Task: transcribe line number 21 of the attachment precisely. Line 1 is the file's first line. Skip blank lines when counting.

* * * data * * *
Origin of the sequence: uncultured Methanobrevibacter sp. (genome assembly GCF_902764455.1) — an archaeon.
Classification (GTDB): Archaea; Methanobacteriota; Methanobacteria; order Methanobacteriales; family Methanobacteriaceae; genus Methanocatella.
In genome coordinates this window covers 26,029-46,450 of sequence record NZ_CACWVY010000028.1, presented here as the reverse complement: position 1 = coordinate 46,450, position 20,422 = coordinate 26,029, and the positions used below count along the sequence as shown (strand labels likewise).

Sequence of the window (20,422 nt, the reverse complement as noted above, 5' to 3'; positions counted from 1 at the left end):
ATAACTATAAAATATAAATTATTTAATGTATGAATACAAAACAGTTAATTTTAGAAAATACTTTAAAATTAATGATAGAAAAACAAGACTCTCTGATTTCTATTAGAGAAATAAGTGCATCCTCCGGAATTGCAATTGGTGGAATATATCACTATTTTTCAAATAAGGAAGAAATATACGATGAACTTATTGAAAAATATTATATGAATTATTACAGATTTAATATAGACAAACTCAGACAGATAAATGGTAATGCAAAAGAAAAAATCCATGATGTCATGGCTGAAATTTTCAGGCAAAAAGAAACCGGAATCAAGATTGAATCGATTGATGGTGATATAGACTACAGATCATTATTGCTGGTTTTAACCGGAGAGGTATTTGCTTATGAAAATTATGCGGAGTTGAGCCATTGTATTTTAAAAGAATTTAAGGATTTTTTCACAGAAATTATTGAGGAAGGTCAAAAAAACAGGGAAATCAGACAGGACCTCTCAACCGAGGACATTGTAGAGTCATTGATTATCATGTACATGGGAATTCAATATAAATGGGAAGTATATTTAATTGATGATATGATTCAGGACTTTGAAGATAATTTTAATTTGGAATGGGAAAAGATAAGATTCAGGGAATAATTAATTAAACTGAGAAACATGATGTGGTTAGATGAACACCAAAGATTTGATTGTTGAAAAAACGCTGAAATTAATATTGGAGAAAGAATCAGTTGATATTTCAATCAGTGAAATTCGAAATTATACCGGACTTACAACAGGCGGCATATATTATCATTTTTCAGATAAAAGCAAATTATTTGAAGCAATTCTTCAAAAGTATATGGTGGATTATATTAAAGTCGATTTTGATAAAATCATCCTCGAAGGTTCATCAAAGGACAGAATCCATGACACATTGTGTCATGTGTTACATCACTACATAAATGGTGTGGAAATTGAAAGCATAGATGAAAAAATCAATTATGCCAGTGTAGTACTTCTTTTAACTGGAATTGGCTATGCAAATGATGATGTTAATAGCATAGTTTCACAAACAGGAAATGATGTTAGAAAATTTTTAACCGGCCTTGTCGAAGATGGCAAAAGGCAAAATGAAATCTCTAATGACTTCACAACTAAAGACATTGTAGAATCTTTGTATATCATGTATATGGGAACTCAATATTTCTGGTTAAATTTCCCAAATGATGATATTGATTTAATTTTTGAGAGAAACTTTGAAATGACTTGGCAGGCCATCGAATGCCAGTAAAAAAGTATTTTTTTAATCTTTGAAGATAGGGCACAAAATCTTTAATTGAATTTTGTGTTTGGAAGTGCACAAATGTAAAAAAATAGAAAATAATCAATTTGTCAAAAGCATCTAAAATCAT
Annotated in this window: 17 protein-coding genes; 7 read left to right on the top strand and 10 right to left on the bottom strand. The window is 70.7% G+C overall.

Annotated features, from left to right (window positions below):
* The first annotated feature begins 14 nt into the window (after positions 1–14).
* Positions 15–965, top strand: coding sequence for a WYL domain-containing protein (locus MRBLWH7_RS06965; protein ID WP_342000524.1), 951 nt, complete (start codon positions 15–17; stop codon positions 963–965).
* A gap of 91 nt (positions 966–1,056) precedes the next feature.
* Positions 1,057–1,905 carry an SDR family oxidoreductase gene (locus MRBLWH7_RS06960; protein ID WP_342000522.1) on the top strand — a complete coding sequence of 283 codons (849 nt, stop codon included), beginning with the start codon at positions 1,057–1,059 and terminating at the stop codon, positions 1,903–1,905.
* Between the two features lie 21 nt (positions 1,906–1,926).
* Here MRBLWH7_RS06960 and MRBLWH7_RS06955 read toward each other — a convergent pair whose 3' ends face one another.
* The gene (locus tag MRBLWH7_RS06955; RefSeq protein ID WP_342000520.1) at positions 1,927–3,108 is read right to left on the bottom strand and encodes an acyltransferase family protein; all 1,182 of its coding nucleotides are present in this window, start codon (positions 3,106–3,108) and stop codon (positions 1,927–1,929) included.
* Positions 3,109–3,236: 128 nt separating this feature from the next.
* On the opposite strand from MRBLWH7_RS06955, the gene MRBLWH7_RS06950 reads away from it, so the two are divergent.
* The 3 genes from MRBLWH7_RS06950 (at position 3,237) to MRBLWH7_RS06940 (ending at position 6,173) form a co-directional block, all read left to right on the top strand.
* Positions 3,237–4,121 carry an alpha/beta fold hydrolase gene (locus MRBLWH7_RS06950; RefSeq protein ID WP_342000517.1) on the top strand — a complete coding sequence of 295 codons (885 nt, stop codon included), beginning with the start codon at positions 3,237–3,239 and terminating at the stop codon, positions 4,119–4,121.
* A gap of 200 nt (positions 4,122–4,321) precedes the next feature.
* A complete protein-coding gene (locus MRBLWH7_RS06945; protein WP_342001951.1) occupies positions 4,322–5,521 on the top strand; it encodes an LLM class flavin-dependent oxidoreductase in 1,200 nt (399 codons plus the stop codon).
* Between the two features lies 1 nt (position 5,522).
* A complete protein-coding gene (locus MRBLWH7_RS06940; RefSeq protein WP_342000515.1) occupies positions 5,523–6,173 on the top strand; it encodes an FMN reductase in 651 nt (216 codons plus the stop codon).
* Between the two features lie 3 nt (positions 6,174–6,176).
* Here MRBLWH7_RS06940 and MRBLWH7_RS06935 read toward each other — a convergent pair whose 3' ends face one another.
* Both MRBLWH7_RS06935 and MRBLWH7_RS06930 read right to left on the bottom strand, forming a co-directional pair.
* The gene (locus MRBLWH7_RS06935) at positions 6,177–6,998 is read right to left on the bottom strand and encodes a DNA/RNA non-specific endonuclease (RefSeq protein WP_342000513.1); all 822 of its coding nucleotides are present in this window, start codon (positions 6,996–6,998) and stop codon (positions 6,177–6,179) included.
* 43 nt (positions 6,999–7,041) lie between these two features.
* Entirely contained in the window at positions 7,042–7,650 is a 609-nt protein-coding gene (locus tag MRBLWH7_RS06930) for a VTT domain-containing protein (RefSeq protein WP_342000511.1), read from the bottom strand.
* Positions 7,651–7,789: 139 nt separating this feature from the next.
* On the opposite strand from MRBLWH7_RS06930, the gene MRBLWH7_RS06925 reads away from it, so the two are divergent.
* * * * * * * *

* Between the two features lies 1 nt (position 5,522).